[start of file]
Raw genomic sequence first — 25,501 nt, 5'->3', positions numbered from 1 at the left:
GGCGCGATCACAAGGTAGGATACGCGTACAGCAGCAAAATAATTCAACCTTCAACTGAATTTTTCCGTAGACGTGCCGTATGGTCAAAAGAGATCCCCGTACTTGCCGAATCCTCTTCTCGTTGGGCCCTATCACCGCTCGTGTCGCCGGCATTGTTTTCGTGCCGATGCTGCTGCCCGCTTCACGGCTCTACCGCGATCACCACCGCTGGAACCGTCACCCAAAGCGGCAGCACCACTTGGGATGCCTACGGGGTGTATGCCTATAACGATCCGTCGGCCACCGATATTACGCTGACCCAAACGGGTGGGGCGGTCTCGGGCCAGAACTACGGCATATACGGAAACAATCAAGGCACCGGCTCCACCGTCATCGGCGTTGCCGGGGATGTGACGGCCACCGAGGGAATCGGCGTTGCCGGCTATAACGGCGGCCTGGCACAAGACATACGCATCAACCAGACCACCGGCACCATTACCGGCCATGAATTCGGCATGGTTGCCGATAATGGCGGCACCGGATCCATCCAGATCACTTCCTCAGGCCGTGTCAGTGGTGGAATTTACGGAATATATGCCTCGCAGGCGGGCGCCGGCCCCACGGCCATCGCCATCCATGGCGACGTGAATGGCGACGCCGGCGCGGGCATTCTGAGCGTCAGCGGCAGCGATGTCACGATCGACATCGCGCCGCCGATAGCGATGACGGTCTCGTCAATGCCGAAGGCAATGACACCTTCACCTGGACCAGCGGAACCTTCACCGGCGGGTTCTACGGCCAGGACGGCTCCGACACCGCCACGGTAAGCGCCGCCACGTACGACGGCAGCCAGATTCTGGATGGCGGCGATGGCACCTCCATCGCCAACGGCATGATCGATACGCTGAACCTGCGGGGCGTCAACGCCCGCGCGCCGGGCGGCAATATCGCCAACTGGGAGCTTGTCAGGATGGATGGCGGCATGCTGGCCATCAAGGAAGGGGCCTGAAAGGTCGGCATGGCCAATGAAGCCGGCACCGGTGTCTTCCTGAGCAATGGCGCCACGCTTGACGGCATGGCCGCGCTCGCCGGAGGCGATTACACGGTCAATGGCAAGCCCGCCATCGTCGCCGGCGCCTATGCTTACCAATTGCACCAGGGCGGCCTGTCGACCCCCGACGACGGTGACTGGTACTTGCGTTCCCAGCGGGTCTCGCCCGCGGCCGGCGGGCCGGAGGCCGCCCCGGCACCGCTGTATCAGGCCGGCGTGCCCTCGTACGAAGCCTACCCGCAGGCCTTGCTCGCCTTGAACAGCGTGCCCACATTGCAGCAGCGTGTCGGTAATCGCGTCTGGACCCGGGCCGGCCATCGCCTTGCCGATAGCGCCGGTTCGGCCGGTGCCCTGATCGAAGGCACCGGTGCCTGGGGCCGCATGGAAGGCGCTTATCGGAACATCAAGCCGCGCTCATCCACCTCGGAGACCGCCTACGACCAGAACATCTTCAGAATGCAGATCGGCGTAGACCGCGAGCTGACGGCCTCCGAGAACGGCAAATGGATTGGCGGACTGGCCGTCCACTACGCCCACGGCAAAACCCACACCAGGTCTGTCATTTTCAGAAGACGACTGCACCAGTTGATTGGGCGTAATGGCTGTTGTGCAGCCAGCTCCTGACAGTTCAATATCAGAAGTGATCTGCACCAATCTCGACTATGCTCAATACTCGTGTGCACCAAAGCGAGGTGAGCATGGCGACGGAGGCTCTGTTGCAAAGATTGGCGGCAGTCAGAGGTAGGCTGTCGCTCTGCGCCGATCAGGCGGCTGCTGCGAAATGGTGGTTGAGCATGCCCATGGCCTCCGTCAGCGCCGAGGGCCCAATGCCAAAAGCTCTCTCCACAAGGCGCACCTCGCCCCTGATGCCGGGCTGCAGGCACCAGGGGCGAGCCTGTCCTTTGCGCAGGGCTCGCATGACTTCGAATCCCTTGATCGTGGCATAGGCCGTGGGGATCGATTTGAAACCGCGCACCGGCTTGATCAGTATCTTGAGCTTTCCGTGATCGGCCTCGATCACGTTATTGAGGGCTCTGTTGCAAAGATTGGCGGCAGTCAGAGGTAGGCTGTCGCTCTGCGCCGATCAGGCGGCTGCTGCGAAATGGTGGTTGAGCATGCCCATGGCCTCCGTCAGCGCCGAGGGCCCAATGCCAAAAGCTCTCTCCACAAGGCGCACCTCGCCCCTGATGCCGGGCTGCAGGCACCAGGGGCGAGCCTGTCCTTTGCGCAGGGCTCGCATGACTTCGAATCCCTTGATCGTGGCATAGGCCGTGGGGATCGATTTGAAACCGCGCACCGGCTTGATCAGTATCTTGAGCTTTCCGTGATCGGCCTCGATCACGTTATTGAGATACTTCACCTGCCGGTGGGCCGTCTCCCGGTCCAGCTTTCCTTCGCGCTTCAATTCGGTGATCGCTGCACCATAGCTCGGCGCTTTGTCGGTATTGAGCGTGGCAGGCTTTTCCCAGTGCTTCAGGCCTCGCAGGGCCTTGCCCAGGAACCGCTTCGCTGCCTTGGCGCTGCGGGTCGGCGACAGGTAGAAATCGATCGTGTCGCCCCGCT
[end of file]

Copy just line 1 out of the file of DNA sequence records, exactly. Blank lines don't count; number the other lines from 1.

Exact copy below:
Raw genomic sequence first — 25,501 nt, 5'->3', positions numbered from 1 at the left: